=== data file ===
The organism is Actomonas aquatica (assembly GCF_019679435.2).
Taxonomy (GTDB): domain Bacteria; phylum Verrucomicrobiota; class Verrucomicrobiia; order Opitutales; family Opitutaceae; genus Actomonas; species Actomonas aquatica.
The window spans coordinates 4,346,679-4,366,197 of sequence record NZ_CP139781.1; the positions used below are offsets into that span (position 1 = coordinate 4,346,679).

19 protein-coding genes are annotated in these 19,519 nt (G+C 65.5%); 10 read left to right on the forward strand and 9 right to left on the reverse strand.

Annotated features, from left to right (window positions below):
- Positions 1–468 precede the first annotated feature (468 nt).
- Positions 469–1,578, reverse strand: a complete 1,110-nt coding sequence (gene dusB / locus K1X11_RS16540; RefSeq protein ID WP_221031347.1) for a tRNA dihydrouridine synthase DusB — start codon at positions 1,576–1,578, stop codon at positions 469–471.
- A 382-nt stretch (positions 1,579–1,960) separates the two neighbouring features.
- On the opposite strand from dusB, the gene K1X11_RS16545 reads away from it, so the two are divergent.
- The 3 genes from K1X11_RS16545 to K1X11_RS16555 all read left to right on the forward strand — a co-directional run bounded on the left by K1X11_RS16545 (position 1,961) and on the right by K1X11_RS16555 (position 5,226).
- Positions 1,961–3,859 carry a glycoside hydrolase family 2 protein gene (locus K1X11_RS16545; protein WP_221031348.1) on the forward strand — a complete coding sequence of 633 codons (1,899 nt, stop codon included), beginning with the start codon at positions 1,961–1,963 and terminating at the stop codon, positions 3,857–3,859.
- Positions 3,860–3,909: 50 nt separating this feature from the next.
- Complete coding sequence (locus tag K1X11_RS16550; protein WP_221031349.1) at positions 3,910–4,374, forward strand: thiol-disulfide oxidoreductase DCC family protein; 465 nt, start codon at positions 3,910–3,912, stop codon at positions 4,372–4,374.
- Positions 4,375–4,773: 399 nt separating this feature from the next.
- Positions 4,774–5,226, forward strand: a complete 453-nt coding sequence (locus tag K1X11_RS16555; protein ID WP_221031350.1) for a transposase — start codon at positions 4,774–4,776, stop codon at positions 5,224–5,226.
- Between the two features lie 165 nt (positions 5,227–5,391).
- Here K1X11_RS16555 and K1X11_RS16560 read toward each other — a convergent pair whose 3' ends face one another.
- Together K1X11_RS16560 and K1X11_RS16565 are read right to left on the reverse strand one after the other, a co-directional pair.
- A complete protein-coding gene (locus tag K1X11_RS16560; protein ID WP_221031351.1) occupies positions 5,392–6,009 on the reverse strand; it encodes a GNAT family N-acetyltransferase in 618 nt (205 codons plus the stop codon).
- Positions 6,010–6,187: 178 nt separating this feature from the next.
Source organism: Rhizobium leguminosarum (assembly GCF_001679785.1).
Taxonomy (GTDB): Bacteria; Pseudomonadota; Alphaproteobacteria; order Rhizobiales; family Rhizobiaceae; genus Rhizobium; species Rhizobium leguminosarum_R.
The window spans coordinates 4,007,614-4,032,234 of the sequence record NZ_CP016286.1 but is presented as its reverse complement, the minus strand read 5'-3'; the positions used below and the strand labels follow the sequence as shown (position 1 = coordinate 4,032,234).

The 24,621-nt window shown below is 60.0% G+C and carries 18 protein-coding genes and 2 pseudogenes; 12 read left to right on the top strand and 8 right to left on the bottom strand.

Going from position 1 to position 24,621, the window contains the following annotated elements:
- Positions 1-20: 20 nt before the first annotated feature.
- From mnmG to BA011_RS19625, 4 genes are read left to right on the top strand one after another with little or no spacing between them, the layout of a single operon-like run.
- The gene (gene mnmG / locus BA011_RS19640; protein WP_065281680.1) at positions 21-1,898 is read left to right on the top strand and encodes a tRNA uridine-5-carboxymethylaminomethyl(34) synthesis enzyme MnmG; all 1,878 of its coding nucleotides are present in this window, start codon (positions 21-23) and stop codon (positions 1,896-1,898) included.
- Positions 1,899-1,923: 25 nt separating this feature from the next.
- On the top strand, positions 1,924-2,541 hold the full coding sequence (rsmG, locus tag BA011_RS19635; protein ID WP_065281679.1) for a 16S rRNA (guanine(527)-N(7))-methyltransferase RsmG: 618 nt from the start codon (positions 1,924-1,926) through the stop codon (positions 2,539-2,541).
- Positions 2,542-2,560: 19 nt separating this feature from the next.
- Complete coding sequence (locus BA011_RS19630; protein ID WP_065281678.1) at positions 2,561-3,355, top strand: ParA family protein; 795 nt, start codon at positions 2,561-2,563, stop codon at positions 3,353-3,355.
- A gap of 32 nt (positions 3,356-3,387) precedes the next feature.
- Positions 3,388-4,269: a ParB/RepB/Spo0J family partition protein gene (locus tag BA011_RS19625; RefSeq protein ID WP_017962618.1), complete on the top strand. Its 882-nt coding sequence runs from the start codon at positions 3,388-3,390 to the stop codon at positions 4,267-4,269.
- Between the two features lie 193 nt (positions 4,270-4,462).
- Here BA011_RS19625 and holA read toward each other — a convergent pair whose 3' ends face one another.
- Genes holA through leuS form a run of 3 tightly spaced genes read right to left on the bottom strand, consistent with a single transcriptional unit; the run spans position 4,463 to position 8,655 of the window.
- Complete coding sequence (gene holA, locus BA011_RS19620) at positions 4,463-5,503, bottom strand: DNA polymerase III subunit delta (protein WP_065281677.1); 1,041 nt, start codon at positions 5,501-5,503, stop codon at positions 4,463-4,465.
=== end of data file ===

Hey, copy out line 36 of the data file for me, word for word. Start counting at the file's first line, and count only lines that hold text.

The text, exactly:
- Here BA011_RS19625 and holA read toward each other — a convergent pair whose 3' ends face one another.